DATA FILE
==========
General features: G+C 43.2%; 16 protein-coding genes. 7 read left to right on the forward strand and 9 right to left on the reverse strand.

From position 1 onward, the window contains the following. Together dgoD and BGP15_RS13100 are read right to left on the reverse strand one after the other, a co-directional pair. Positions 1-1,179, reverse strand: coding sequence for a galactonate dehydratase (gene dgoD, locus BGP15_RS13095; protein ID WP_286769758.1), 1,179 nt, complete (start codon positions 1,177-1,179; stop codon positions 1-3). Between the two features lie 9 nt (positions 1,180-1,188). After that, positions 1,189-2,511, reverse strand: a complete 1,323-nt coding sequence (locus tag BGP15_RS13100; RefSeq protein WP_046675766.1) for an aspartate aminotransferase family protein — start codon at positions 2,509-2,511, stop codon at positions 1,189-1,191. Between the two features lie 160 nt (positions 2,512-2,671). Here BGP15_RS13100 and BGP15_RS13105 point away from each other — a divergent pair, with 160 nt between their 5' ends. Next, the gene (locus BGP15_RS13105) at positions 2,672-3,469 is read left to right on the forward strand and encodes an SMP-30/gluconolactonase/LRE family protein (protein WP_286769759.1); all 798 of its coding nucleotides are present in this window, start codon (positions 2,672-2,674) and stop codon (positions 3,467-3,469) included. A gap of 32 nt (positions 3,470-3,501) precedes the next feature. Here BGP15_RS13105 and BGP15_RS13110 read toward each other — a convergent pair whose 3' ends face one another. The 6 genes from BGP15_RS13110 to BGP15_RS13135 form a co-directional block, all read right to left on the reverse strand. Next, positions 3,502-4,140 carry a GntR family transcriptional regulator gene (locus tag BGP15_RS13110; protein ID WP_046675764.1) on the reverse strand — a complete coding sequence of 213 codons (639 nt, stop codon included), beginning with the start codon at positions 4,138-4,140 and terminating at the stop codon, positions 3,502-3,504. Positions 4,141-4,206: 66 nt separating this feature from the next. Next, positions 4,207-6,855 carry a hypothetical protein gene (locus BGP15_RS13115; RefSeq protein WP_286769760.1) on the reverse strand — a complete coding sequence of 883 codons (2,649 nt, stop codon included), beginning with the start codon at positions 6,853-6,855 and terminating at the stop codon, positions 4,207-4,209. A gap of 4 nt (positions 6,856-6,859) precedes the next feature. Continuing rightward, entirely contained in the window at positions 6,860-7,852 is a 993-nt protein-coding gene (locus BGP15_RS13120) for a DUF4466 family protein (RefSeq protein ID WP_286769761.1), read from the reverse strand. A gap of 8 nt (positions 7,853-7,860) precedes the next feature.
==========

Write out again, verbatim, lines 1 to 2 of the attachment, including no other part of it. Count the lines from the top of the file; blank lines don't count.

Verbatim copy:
General features: G+C 43.2%; 16 protein-coding genes. 7 read left to right on the forward strand and 9 right to left on the reverse strand.

From position 1 onward, the window contains the following. Together dgoD and BGP15_RS13100 are read right to left on the reverse strand one after the other, a co-directional pair. Positions 1-1,179, reverse strand: coding sequence for a galactonate dehydratase (gene dgoD, locus BGP15_RS13095; protein ID WP_286769758.1), 1,179 nt, complete (start codon positions 1,177-1,179; stop codon positions 1-3). Between the two features lie 9 nt (positions 1,180-1,188). After that, positions 1,189-2,511, reverse strand: a complete 1,323-nt coding sequence (locus tag BGP15_RS13100; RefSeq protein WP_046675766.1) for an aspartate aminotransferase family protein — start codon at positions 2,509-2,511, stop codon at positions 1,189-1,191. Between the two features lie 160 nt (positions 2,512-2,671). Here BGP15_RS13100 and BGP15_RS13105 point away from each other — a divergent pair, with 160 nt between their 5' ends. Next, the gene (locus BGP15_RS13105) at positions 2,672-3,469 is read left to right on the forward strand and encodes an SMP-30/gluconolactonase/LRE family protein (protein WP_286769759.1); all 798 of its coding nucleotides are present in this window, start codon (positions 2,672-2,674) and stop codon (positions 3,467-3,469) included. A gap of 32 nt (positions 3,470-3,501) precedes the next feature. Here BGP15_RS13105 and BGP15_RS13110 read toward each other — a convergent pair whose 3' ends face one another. The 6 genes from BGP15_RS13110 to BGP15_RS13135 form a co-directional block, all read right to left on the reverse strand. Next, positions 3,502-4,140 carry a GntR family transcriptional regulator gene (locus tag BGP15_RS13110; protein ID WP_046675764.1) on the reverse strand — a complete coding sequence of 213 codons (639 nt, stop codon included), beginning with the start codon at positions 4,138-4,140 and terminating at the stop codon, positions 3,502-3,504. Positions 4,141-4,206: 66 nt separating this feature from the next. Next, positions 4,207-6,855 carry a hypothetical protein gene (locus BGP15_RS13115; RefSeq protein WP_286769760.1) on the reverse strand — a complete coding sequence of 883 codons (2,649 nt, stop codon included), beginning with the start codon at positions 6,853-6,855 and terminating at the stop codon, positions 4,207-4,209. A gap of 4 nt (positions 6,856-6,859) precedes the next feature. Continuing rightward, entirely contained in the window at positions 6,860-7,852 is a 993-nt protein-coding gene (locus BGP15_RS13120) for a DUF4466 family protein (RefSeq protein ID WP_286769761.1), read from the reverse strand. A gap of 8 nt (positions 7,853-7,860) precedes the next feature.